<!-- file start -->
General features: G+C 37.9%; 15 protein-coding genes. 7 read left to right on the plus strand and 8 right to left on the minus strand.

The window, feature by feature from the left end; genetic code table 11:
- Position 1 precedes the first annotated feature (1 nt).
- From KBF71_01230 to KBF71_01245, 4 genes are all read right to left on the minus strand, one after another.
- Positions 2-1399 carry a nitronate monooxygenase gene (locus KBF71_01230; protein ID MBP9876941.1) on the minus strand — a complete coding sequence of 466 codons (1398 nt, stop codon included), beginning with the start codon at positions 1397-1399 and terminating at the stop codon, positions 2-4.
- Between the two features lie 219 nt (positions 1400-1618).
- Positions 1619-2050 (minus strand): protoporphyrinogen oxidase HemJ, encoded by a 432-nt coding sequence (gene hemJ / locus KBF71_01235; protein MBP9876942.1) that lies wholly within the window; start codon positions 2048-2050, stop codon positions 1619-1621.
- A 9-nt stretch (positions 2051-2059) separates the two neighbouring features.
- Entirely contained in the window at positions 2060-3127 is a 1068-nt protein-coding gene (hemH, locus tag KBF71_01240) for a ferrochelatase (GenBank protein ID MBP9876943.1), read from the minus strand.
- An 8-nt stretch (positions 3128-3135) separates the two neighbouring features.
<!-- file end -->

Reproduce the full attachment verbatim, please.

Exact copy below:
General features: G+C 37.9%; 15 protein-coding genes. 7 read left to right on the plus strand and 8 right to left on the minus strand.

The window, feature by feature from the left end; genetic code table 11:
- Position 1 precedes the first annotated feature (1 nt).
- From KBF71_01230 to KBF71_01245, 4 genes are all read right to left on the minus strand, one after another.
- Positions 2-1399 carry a nitronate monooxygenase gene (locus KBF71_01230; protein ID MBP9876941.1) on the minus strand — a complete coding sequence of 466 codons (1398 nt, stop codon included), beginning with the start codon at positions 1397-1399 and terminating at the stop codon, positions 2-4.
- Between the two features lie 219 nt (positions 1400-1618).
- Positions 1619-2050 (minus strand): protoporphyrinogen oxidase HemJ, encoded by a 432-nt coding sequence (gene hemJ / locus KBF71_01235; protein MBP9876942.1) that lies wholly within the window; start codon positions 2048-2050, stop codon positions 1619-1621.
- A 9-nt stretch (positions 2051-2059) separates the two neighbouring features.
- Entirely contained in the window at positions 2060-3127 is a 1068-nt protein-coding gene (hemH, locus tag KBF71_01240) for a ferrochelatase (GenBank protein ID MBP9876943.1), read from the minus strand.
- An 8-nt stretch (positions 3128-3135) separates the two neighbouring features.